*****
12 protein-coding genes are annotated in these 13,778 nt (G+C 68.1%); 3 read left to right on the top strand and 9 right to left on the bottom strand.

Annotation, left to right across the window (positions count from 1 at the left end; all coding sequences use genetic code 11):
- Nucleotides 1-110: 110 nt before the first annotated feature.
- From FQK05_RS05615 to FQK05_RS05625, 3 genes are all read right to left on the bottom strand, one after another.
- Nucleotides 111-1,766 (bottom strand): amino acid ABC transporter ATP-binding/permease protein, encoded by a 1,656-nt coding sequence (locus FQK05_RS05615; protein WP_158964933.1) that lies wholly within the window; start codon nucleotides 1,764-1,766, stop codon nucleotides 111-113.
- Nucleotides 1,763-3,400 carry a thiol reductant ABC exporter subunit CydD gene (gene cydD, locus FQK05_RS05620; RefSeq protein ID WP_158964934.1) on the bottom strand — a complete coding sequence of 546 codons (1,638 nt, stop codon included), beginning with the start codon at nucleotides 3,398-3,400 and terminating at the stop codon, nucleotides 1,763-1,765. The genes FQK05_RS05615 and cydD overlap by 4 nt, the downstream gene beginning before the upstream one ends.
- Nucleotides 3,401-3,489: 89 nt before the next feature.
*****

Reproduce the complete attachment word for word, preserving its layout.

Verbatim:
12 protein-coding genes are annotated in these 13,778 nt (G+C 68.1%); 3 read left to right on the top strand and 9 right to left on the bottom strand.

Annotation, left to right across the window (positions count from 1 at the left end; all coding sequences use genetic code 11):
- Nucleotides 1-110: 110 nt before the first annotated feature.
- From FQK05_RS05615 to FQK05_RS05625, 3 genes are all read right to left on the bottom strand, one after another.
- Nucleotides 111-1,766 (bottom strand): amino acid ABC transporter ATP-binding/permease protein, encoded by a 1,656-nt coding sequence (locus FQK05_RS05615; protein WP_158964933.1) that lies wholly within the window; start codon nucleotides 1,764-1,766, stop codon nucleotides 111-113.
- Nucleotides 1,763-3,400 carry a thiol reductant ABC exporter subunit CydD gene (gene cydD, locus FQK05_RS05620; RefSeq protein ID WP_158964934.1) on the bottom strand — a complete coding sequence of 546 codons (1,638 nt, stop codon included), beginning with the start codon at nucleotides 3,398-3,400 and terminating at the stop codon, nucleotides 1,763-1,765. The genes FQK05_RS05615 and cydD overlap by 4 nt, the downstream gene beginning before the upstream one ends.
- Nucleotides 3,401-3,489: 89 nt before the next feature.